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November 2019

Gastrointestinal parasite infestation in the alpine mountain hare (): Are abiotic environmental factors such as elevation, temperature and precipitation affecting prevalence of parasite species?

Int J Parasitol Parasites Wildl 2019 Aug 29;9:202-208. Epub 2019 May 29.

Institute of Wildlife Biology and Game Management, Department of Integrative Biology and Biodiversity Research, University of Natural Resources and Life Sciences, Vienna, Gregor-Mendel-Strasse 33, 1180, Vienna, Austria.

Information concerning factors regulating Alpine mountain hare () populations such as host-parasite interactions is missing as only a few parasitological surveys exist of this subspecies. Parasites are not only dependent on their host but also on suitable environmental conditions for infestation. Abiotic environmental factors have an important regulating role on parasites in mammals. Read More

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The discovery of three new hare lagoviruses reveals unexplored viral diversity in this genus.

Virus Evol 2019 Jan 9;5(1):vez005. Epub 2019 Apr 9.

Marie Bashir Institute for Infectious Diseases and Biosecurity, Charles Perkins Centre, School of Life and Environmental Sciences and Sydney Medical School, The University of Sydney, Sydney, New South Wales, Australia.

Our knowledge of mammalian viruses has been strongly skewed toward those that cause disease in humans and animals. However, recent metagenomic studies indicate that most apparently healthy organisms carry viruses, and that these seemingly benign viruses may comprise the bulk of virus diversity. The bias toward studying viruses associated with overt disease is apparent in the lagoviruses (family that infect rabbits and hares: although most attention has been directed toward the highly pathogenic members of this genus-rabbit haemorrhagic disease virus and European brown hare syndrome virus-a number of benign lagoviruses have also been identified. Read More

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January 2019

Defining unmet clinical need across the pathway of brain tumor care: a patient and carer perspective.

Cancer Manag Res 2019 19;11:2189-2202. Epub 2019 Mar 19.

Department of Clinical Neurosciences, University of Cambridge, Cambridge, UK,

Objective: The aim of this study was to determine the experience of patients with brain tumors and their carers across distinct parts of their treatment pathway and identify their views on potential service gaps in need of addressing.

Methods: A structured survey was administered at patient workshops across the UK and online through a charity newsletter. Answers to closed questions were analyzed using descriptive statistics, and open questions were examined using techniques of inductive content analysis. Read More

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Overcoming species barriers: an outbreak of Lagovirus europaeus GI.2/RHDV2 in an isolated population of mountain hares (Lepus timidus).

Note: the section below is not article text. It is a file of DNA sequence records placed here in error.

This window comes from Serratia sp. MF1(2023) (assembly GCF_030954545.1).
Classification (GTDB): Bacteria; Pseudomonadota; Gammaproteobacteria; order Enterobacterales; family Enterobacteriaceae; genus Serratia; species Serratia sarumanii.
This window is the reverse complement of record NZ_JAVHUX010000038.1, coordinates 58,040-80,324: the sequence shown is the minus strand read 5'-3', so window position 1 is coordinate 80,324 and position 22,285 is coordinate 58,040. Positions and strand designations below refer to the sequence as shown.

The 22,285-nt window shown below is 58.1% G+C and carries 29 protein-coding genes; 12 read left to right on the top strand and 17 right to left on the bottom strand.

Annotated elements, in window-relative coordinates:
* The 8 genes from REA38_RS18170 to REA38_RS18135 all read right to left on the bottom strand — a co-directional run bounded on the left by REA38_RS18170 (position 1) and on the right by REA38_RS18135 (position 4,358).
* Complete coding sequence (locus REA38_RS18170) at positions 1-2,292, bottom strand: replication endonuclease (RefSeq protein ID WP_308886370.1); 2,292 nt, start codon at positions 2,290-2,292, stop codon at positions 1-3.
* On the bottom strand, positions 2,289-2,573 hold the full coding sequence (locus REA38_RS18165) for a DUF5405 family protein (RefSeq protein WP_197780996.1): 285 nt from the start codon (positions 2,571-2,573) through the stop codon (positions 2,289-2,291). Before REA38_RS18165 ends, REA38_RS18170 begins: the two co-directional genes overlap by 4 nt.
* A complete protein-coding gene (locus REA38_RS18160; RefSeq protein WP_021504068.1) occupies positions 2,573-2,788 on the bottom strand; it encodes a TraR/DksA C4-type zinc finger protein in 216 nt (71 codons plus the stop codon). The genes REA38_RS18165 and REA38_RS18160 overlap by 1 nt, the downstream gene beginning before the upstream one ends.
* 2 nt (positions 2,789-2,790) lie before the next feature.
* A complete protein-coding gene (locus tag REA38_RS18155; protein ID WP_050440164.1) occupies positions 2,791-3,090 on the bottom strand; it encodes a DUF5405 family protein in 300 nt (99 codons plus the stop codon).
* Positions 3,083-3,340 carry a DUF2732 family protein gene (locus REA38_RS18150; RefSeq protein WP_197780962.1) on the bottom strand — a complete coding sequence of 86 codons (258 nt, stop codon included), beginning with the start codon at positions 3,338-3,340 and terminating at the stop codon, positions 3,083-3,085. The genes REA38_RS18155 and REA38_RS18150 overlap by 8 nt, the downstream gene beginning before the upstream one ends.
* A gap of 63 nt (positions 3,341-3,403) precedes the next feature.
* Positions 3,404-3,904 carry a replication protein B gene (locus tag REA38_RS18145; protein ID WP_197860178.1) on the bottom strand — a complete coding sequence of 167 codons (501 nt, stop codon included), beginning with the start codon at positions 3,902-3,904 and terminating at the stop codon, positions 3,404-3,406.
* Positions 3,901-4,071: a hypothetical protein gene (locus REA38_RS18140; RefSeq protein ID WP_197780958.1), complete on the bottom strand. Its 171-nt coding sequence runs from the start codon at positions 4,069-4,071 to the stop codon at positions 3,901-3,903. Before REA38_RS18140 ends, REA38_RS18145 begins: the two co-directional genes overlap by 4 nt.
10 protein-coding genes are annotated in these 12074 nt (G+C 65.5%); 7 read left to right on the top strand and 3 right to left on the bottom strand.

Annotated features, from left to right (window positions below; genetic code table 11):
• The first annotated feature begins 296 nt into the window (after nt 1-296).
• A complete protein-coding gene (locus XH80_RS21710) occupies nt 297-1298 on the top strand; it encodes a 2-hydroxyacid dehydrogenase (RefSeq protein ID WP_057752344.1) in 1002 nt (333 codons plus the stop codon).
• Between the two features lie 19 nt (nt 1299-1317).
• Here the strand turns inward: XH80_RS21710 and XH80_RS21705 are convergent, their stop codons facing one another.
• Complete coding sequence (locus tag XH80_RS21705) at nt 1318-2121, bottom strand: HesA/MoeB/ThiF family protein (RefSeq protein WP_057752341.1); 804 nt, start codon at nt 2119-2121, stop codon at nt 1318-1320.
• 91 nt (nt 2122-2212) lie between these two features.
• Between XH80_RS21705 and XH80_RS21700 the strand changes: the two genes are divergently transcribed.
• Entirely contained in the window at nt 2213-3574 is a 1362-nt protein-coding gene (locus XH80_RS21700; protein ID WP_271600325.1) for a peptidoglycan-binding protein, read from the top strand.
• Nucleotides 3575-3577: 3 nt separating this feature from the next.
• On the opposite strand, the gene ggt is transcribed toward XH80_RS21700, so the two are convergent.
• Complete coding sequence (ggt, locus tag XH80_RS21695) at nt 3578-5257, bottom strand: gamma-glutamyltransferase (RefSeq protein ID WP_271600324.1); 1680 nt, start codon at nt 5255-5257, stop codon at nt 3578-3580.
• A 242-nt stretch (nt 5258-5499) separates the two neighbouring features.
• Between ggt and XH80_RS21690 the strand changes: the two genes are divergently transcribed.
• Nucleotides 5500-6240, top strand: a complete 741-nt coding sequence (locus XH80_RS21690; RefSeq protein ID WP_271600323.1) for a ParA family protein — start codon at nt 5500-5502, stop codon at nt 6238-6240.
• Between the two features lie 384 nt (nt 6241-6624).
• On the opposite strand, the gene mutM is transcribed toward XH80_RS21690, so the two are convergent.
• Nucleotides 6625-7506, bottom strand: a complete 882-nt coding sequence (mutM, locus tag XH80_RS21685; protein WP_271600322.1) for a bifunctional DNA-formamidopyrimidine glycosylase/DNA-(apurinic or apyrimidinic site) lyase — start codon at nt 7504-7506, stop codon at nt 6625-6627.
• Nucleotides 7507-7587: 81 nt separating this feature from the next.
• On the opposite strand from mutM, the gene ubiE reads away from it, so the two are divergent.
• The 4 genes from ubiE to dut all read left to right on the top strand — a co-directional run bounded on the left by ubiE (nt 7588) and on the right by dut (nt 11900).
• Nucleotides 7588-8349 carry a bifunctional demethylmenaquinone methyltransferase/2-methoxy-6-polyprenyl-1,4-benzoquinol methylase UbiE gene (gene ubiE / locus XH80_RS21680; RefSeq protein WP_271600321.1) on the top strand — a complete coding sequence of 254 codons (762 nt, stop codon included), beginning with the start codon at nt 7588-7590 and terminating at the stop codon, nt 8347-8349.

BMC Vet Res 2018 Nov 26;14(1):367. Epub 2018 Nov 26.

Department of Pathology and Wildlife Diseases, National Veterinary Institute (SVA), 751 89, Uppsala, Sweden.

Background: Prior to 2010, the lagoviruses that cause rabbit hemorrhagic disease (RHD) in European rabbits (Oryctolagus cuniculus) and European brown hare syndrome (EBHS) in hares (Lepus spp.) were generally genus-specific. However, in 2010, rabbit hemorrhagic disease virus 2 (RHDV2), also known as Lagovirus europaeus GI. Read More

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November 2018

The importance of wildlife in the ecology and epidemiology of the TBE virus in Sweden: incidence of human TBE correlates with abundance of deer and hares.

Parasit Vectors 2018 Aug 29;11(1):477. Epub 2018 Aug 29.

Swedish Meteorological and Hydrological Institute (SMHI), Gothenburg, Sweden.

Background: Tick-borne encephalitis (TBE) is one tick-transmitted disease where the human incidence has increased in some European regions during the last two decades. We aim to find the most important factors causing the increasing incidence of human TBE in Sweden. Based on a review of published data we presume that certain temperature-related variables and the population densities of transmission hosts, i. Read More

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[Application of infrared camera technique in investigation of wild animals as infectious source of schistosomiasis].

Zhongguo Xue Xi Chong Bing Fang Zhi Za Zhi 2018 Jun;31(3):291-293

Anhui Provincial Institute of Schistosomiasis Control, Hefei 230061, China.

Objective: To investigate the species and activities of wild animals infected with schistosome in hilly and mountain areas by using an infrared camera technique, so as to provide the evidence for the surveillance of schistosomiasis in these areas.

Methods: Six infrared cameras were selected and placed in 6 environments of the risk monitoring points of schistosomiasis in Shitai County in Anhui Province. The species and activities of the wild animals in the 6 environments were observed through the photographs and videos taken by the cameras. Read More

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Alpine glacial relict species losing out to climate change: The case of the fragmented mountain hare population (Lepus timidus) in the Alps.

Glob Chang Biol 2018 07 13;24(7):3236-3253. Epub 2018 Mar 13.

Forest Research Institute of Baden-Württemberg, Freiburg, Germany.

Alpine and Arctic species are considered to be particularly vulnerable to climate change, which is expected to cause habitat loss, fragmentation and-ultimately-extinction of cold-adapted species. However, the impact of climate change on glacial relict populations is not well understood, and specific recommendations for adaptive conservation management are lacking. We focused on the mountain hare (Lepus timidus) as a model species and modelled species distribution in combination with patch and landscape-based connectivity metrics. Read More